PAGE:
Blog Tour: My Writing Process

solaceEllen Wade Beals at Solace in a Book invited me to join this blog tour. The idea is that I answer a few questions about my writing process and then introduce you to some new bloggers who might, next week, answer these same questions. And so it goes.

1) What am I working on?

2) How does my work differ from others of its genre?

  • use of bullets
  • humor
  • emoticons ;0
  • lack of proper punctuation and capitalization

I think I am known for my honesty. I have a tendency to be a little dramatic and a little funny.

I am pretty loose with my style. I believe that we should all push ourselves into dangerous terrain when we write. I’ve several times led a workshop called Dangerous Writing. I find the best essays show some break through, humiliation, self doubt, and ultimately, resilience. Yes, grit.

3)     Why do I write what I do?

I write to figure out what i think.

I write because I need a lot of attention. My husband is an actor who has Parkinson’s and well, he’s a fabulous person, and he needs attention too. And honestly, I know this is not true, but there are times I do not feel my life (or work) is as important as his.

And since I feel sidelined by my marriage or my husband’s illness, writing puts me back on the field as a star player, if only to myself. I love sports metaphors and am slightly athletic. But I love metaphors because they are visual. I am a visual thinker and a team player.

Inevitably, when I’ve felt like stopping this blog, someone tells me — at the checkout line in the grocery store or at a party for a school event — that she reads my blog and is inspired by it.

And people tell me they like my pictures (all taken with my iPhone 4S). And that keeps me going. That real life connection feeds me.

4)     How does your writing process work?

  • I journal every morning, a la Artist’s Way, before the kids get up
  • I write right after the kids leave for school
  • I use the pomodoro technique. I set the timer on my phone for 25 minutes, let nothing interrupt me, do my work, stretch for 5 minutes. Then I do that again. And again.

I learned the pomodoro technique at my fabulous coworking space, New Work City. I get a lot of support there for my business. I like being accountable to my coworkers about my goals.

my writing business

I started this coaching-of-writers biz last year. I’ve offered dozens of workshops and weekend retreats. I’m giving it a good go. But as my spring meeting with my accountant creeps up on me, I am forced to face the reality: the business has brought in very little money to our household.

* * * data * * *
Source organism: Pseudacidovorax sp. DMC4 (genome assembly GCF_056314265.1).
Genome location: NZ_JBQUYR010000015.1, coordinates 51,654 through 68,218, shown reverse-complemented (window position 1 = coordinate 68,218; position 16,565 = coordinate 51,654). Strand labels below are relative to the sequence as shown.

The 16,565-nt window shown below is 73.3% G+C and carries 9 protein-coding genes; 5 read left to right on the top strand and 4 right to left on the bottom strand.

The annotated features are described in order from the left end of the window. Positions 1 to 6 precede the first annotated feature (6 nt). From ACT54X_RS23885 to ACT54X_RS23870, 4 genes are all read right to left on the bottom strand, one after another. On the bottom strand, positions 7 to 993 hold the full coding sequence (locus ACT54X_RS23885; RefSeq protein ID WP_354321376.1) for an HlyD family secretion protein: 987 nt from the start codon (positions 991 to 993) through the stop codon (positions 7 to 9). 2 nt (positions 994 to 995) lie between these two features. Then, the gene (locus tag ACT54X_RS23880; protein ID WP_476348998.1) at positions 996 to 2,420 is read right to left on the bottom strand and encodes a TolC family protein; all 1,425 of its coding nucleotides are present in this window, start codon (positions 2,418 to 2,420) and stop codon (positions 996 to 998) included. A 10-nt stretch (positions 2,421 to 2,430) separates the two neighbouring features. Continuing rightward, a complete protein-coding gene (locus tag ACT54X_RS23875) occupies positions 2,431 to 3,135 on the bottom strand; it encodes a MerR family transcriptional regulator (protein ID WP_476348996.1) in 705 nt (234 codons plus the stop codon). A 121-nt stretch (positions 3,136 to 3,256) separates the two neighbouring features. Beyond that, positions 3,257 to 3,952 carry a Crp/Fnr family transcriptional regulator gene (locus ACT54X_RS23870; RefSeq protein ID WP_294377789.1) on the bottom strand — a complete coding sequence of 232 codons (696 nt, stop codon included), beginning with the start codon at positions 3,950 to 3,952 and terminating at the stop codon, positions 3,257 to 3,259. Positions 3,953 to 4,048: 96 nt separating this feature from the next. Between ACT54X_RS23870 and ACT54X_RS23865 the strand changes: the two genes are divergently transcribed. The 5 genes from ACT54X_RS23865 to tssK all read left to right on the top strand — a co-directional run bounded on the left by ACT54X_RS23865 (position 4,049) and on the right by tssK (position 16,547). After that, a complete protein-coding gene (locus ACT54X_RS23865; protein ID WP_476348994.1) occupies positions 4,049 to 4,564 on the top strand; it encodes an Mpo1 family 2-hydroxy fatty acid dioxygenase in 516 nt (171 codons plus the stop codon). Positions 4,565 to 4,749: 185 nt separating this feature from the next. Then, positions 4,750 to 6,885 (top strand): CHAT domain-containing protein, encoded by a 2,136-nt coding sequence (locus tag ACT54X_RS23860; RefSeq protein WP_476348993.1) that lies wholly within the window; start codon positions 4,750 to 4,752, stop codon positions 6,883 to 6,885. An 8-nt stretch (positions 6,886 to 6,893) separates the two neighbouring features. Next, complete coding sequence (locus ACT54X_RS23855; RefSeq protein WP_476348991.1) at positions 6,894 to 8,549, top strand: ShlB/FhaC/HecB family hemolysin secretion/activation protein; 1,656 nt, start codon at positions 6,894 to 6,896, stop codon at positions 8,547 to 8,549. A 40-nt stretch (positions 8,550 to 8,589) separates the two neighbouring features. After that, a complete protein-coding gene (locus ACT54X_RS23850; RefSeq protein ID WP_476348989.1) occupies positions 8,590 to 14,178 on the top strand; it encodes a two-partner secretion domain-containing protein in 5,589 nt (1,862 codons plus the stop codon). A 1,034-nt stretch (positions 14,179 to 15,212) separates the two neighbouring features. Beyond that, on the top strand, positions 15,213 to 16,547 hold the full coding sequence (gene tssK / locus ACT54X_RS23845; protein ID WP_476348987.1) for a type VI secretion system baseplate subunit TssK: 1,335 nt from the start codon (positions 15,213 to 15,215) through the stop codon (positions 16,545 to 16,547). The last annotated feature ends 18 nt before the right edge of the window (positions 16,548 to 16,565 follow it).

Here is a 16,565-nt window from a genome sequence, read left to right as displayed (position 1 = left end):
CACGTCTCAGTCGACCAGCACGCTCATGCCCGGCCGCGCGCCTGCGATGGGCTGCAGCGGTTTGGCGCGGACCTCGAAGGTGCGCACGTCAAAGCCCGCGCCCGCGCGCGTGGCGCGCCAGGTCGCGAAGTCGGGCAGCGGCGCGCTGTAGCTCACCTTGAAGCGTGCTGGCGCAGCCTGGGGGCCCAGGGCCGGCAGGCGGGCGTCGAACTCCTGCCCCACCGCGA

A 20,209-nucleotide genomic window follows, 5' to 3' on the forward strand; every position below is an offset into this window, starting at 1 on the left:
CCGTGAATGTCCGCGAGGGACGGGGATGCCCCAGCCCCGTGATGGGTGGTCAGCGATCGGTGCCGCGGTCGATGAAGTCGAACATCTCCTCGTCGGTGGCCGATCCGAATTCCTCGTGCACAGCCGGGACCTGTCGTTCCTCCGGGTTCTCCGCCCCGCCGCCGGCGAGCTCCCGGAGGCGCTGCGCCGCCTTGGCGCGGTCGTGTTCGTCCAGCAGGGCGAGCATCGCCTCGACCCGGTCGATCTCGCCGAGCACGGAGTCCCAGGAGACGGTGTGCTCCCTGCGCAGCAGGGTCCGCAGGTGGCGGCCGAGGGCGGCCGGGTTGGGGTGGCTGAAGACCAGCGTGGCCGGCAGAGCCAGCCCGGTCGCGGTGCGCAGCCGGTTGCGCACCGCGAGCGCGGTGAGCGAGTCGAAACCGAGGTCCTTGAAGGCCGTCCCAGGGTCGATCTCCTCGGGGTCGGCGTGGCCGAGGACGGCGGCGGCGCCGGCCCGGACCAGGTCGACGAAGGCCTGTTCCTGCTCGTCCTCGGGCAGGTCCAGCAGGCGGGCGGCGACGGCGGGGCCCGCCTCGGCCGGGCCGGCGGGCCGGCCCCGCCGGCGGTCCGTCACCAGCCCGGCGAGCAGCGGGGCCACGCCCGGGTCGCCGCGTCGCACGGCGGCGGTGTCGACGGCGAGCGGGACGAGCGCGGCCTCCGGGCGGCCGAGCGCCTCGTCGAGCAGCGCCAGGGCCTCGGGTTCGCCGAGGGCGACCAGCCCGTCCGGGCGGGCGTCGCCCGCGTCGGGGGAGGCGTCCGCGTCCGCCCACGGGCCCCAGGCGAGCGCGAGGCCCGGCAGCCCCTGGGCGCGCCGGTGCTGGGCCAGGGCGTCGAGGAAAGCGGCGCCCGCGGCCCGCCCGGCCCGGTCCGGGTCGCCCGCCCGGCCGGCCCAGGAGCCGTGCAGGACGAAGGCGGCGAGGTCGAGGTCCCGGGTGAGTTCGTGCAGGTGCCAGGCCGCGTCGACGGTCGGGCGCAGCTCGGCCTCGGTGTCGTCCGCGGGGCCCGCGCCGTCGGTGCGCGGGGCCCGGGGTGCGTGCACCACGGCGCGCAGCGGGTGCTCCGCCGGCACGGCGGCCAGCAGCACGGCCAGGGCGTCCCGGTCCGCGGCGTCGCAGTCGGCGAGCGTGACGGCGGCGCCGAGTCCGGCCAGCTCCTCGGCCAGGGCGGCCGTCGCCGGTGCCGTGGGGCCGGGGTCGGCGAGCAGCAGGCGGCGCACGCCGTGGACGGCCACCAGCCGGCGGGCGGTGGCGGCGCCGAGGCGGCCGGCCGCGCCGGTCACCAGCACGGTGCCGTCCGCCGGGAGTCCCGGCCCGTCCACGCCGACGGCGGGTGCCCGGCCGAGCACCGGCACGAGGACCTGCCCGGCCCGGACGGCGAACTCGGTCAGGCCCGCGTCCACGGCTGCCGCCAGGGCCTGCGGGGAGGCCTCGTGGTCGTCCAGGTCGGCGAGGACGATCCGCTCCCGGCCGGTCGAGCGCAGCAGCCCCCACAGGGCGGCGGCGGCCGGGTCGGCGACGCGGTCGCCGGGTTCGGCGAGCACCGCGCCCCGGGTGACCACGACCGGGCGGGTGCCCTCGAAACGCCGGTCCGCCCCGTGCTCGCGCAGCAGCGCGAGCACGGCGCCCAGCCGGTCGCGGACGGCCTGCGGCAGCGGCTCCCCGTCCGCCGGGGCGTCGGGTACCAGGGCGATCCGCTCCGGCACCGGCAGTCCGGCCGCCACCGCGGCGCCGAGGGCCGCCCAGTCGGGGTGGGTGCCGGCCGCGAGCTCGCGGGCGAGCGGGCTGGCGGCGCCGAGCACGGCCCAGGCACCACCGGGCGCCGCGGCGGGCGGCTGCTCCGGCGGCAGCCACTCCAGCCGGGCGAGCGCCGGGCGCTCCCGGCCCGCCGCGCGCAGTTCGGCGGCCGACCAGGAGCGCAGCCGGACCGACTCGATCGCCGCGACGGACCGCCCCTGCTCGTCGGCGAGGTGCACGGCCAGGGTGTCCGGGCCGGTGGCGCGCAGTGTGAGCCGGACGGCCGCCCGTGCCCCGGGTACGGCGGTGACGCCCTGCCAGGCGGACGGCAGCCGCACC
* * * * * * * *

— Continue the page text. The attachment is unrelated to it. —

Last night one of my daughters asked me, “Isn’t it time you go back to work?” The kids think that they liked when I worked, but they forget how much they complained when I traveled for work.

I told her, “I’m doing so much and making some money too — substitute teaching, tutoring, videography, corporate blogging.”
“But that’s not from your writing workshop business?”
“That’s true.”
“And you’re not making as much as you used to make?”
“That’s true,” I agreed. “But look, I went to almost every one of your swim meets. I couldn’t have done that when I worked. And it’s been priceless.”

And so there it is. I write because I need the attention. I’m trying to promote my biz. And I’m trying to entertain, inspire, learn about myself, and show my own and my family’s resilience.

– m ;b

P.S. Let me introduce you to three bloggers, who might keep this blog tour rolling next week. They are writers I know and love IRL (in real life). I love their honesty and their integrity. I love their grit.

Next stops on the blog tour might be:

Xavier Trevino – We are friends from Charles’s class. He says:

I started this blog about a year ago. I wrote one or two posts and got one or two visitors for the first four months, then I sort of lost my job and had more time (and things) to write about. In April of last year I started writing more posts and getting more readers, and I settled on writing two posts a week, Tuesdays and Saturdays. Since then I’ve written 106 posts and gotten almost 5,000 views.

Some posts do very well, some are hardly looked at. Some are shared on facebook, or reposted on other people’s blogs.

I’ve always written, and I guess I have to describe myself as a former drug abuser who works as a doorman and writes.

Wendy Karasin – We are friends from a women’s once-a-month writing group. Wendy worked in educational publishing, taught, and raised four children as a single parent. She says, “Losing my parents in relatively close proximity profoundly changed my life. And that’s the subject of my memoir, Passing Through.”

She says:

I have a distinct and hearty laugh that once heard is not soon forgotten. My mother used to say among a million people in China, she could locate me by my laugh. Curious, happy and responsible; conscientious, educated and playful – all wrapped up in a blogging, baby boomer. Love reading, writing, cats, yoga, kindness and connection.

And then, my brilliant biz partner Kelly Wallace. She has a lot of projects; here’s one:

working on a memoir tentatively titled “The Yellow Blanket” a manuscript about her experience as a child sexual abuse survivor and rejection by her entire paternal family system. The story opens with eight year old Kelly on the witness stand testifying in court against her grandfather. The focal point of the story focuses on the rejection Kelly experienced by her entire paternal family and her father’s legally aiding her grandfather’s defense team.

Excerpts from Kelly’s The Yellow Blanket are available here: http://atticinstitute.com/node/896and here: http://atticinstitute.com/node/1450

I am on Canal and Broadway - in the middle of ...
This is near New Work City, on Canal and Broadway. I’m standing in the middle of the street – looking for the M5 bus – “love me” #nyc